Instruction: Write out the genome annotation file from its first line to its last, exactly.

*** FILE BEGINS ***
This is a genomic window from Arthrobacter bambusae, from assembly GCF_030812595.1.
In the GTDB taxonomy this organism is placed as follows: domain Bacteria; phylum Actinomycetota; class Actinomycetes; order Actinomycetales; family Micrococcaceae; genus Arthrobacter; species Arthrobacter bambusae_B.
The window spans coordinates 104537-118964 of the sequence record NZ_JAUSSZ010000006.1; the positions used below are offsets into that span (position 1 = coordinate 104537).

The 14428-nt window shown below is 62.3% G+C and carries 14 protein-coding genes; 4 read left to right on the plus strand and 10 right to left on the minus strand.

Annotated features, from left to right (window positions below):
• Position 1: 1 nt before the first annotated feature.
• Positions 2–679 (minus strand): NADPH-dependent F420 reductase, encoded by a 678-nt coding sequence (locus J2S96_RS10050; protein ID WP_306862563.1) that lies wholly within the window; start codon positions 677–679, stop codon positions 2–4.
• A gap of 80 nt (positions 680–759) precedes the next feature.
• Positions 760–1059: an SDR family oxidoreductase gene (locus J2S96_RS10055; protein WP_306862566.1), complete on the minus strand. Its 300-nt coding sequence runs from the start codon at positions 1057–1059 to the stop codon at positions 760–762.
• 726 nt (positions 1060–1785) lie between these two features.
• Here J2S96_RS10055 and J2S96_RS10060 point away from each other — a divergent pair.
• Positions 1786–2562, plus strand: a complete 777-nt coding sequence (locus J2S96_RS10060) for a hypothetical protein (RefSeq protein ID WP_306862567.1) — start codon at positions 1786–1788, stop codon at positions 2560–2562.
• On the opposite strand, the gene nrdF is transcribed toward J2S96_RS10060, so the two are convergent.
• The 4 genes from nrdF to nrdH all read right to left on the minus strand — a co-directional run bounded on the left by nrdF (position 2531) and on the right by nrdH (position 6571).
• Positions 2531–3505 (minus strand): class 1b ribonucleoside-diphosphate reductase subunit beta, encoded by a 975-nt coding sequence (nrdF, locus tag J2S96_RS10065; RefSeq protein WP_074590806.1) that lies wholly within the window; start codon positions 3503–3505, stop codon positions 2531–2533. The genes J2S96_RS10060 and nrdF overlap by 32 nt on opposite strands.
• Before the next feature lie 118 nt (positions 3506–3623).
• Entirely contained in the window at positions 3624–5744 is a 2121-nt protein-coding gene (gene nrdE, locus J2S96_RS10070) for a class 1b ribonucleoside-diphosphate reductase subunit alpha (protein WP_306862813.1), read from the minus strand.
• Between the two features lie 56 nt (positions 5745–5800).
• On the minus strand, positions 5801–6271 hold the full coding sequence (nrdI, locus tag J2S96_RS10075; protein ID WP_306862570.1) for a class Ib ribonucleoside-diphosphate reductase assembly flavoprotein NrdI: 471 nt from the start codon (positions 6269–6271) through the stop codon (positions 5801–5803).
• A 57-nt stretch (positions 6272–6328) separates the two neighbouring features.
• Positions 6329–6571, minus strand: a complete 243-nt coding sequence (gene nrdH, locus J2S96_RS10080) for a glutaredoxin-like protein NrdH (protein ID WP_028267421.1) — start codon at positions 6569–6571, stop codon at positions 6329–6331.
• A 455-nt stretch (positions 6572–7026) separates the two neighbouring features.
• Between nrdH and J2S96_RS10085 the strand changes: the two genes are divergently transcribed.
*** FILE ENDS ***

This is a genomic window from Arthrobacter bambusae, from assembly GCF_030812595.1.
In the GTDB taxonomy this organism is placed as follows: domain Bacteria; phylum Actinomycetota; class Actinomycetes; order Actinomycetales; family Micrococcaceae; genus Arthrobacter; species Arthrobacter bambusae_B.
The window spans coordinates 104537-118964 of the sequence record NZ_JAUSSZ010000006.1; the positions used below are offsets into that span (position 1 = coordinate 104537).

The 14428-nt window shown below is 62.3% G+C and carries 14 protein-coding genes; 4 read left to right on the plus strand and 10 right to left on the minus strand.

Annotated features, from left to right (window positions below):
• Position 1: 1 nt before the first annotated feature.
• Positions 2–679 (minus strand): NADPH-dependent F420 reductase, encoded by a 678-nt coding sequence (locus J2S96_RS10050; protein ID WP_306862563.1) that lies wholly within the window; start codon positions 677–679, stop codon positions 2–4.
• A gap of 80 nt (positions 680–759) precedes the next feature.
• Positions 760–1059: an SDR family oxidoreductase gene (locus J2S96_RS10055; protein WP_306862566.1), complete on the minus strand. Its 300-nt coding sequence runs from the start codon at positions 1057–1059 to the stop codon at positions 760–762.
• 726 nt (positions 1060–1785) lie between these two features.
• Here J2S96_RS10055 and J2S96_RS10060 point away from each other — a divergent pair.
• Positions 1786–2562, plus strand: a complete 777-nt coding sequence (locus J2S96_RS10060) for a hypothetical protein (RefSeq protein ID WP_306862567.1) — start codon at positions 1786–1788, stop codon at positions 2560–2562.
• On the opposite strand, the gene nrdF is transcribed toward J2S96_RS10060, so the two are convergent.
• The 4 genes from nrdF to nrdH all read right to left on the minus strand — a co-directional run bounded on the left by nrdF (position 2531) and on the right by nrdH (position 6571).
• Positions 2531–3505 (minus strand): class 1b ribonucleoside-diphosphate reductase subunit beta, encoded by a 975-nt coding sequence (nrdF, locus tag J2S96_RS10065; RefSeq protein WP_074590806.1) that lies wholly within the window; start codon positions 3503–3505, stop codon positions 2531–2533. The genes J2S96_RS10060 and nrdF overlap by 32 nt on opposite strands.
• Before the next feature lie 118 nt (positions 3506–3623).
• Entirely contained in the window at positions 3624–5744 is a 2121-nt protein-coding gene (gene nrdE, locus J2S96_RS10070) for a class 1b ribonucleoside-diphosphate reductase subunit alpha (protein WP_306862813.1), read from the minus strand.
• Between the two features lie 56 nt (positions 5745–5800).
• On the minus strand, positions 5801–6271 hold the full coding sequence (nrdI, locus tag J2S96_RS10075; protein ID WP_306862570.1) for a class Ib ribonucleoside-diphosphate reductase assembly flavoprotein NrdI: 471 nt from the start codon (positions 6269–6271) through the stop codon (positions 5801–5803).
• A 57-nt stretch (positions 6272–6328) separates the two neighbouring features.
• Positions 6329–6571, minus strand: a complete 243-nt coding sequence (gene nrdH, locus J2S96_RS10080) for a glutaredoxin-like protein NrdH (protein ID WP_028267421.1) — start codon at positions 6569–6571, stop codon at positions 6329–6331.
• A 455-nt stretch (positions 6572–7026) separates the two neighbouring features.
• Between nrdH and J2S96_RS10085 the strand changes: the two genes are divergently transcribed.